This weekend I could go to my parts and measure one up (1946-48 eight cyl radiator) with pictures if you want...

Bob

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As usual, Bob, great pictures. The '46-'48 8-cylinder radiators are strikingly similar to the '41 core that has stepped wings. However, aside from looking wider, the side mounts are also different, which would require some customization of the support. If it's not too much trouble, I'd still be curious about the width of one of your radiators, just to know for certain.

 

I wasn't sure if I wanted to mention how much the quotes were for a full copper recore, but since this is an informational forum...I had several quotes all around the $10k range and a 6 month to 3 year time frame. I'm afraid that's a bit much for my budget and my patience (might be different if this was a T&C). I'm going to have something a bit different done, at ~1/5 the cost, which should give me close to the same coolant capacity, and be more efficient. That's the hope anyway - I'll post pictures when I get it back.

 

Dave

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Dave.....I'll get those dimensions this weekend!

Three years and up to 10 grand....OMG!

The price of my rads just went up big time...ha ha....I better keep them for my cars for sure now.

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"I had several quotes all around the $10k range and a 6 month to 3 year time frame"

On 7/10/2020 at 8:25 PM, 1941_Saratoga said:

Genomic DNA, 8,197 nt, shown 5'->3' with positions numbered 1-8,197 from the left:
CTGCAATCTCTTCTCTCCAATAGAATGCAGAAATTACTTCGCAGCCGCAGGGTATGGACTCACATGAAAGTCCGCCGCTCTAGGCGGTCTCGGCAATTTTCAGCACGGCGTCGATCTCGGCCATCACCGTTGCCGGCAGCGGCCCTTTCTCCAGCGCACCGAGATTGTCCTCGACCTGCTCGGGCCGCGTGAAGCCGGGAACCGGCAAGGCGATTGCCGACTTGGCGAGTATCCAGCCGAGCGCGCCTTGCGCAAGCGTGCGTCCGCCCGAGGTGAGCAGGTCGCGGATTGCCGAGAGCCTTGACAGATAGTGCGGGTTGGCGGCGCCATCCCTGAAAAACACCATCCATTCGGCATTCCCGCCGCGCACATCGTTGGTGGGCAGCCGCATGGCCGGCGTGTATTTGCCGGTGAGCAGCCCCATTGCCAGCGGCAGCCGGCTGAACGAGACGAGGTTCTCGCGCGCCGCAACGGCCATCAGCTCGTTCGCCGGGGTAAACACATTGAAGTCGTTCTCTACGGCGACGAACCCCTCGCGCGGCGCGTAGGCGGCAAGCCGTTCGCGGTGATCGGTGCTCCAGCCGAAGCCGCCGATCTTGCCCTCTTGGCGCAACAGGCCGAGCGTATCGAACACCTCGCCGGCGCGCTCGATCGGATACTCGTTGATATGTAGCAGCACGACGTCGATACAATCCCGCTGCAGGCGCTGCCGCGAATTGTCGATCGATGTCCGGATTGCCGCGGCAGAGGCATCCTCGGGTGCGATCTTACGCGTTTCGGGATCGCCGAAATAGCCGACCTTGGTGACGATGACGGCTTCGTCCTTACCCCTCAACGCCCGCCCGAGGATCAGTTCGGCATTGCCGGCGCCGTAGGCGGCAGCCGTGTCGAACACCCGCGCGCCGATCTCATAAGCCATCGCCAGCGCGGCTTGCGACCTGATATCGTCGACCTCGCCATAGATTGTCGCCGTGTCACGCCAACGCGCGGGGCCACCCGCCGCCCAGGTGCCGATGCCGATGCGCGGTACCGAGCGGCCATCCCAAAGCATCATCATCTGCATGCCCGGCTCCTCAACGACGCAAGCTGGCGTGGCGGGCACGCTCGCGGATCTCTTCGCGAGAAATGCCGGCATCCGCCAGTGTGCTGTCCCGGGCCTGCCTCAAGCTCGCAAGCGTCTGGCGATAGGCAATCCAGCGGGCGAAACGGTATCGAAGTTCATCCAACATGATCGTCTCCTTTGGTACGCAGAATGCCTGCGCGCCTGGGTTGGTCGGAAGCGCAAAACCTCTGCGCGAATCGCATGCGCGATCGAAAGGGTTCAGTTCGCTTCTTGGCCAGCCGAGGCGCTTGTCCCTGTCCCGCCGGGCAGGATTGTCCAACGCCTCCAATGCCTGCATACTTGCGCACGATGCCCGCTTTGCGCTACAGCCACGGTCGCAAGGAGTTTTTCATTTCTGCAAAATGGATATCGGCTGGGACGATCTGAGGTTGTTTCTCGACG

As usual, Bob, great pictures. The '46-'48 8-cylinder radiators are strikingly similar to the '41 core that has stepped wings. However, aside from looking wider, the side mounts are also different, which would require some customization of the support. If it's not too much trouble, I'd still be curious about the width of one of your radiators, just to know for certain.

 

I wasn't sure if I wanted to mention how much the quotes were for a full copper recore, but since this is an informational forum...I had several quotes all around the $10k range and a 6 month to 3 year time frame. I'm afraid that's a bit much for my budget and my patience (might be different if this was a T&C). I'm going to have something a bit different done, at ~1/5 the cost, which should give me close to the same coolant capacity, and be more efficient. That's the hope anyway - I'll post pictures when I get it back.

 

Dave

 

I tried to warn you (just kidding)

I had a feeling it was going to be "crazy"

Joe

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The 1946-48 Chrylser eight cylinder radiator measurements...

Top to Bottom...27" add 1-1/4" for rad neck

Overall width... edgeto edge of rt/left mounting flanges...34-1/2"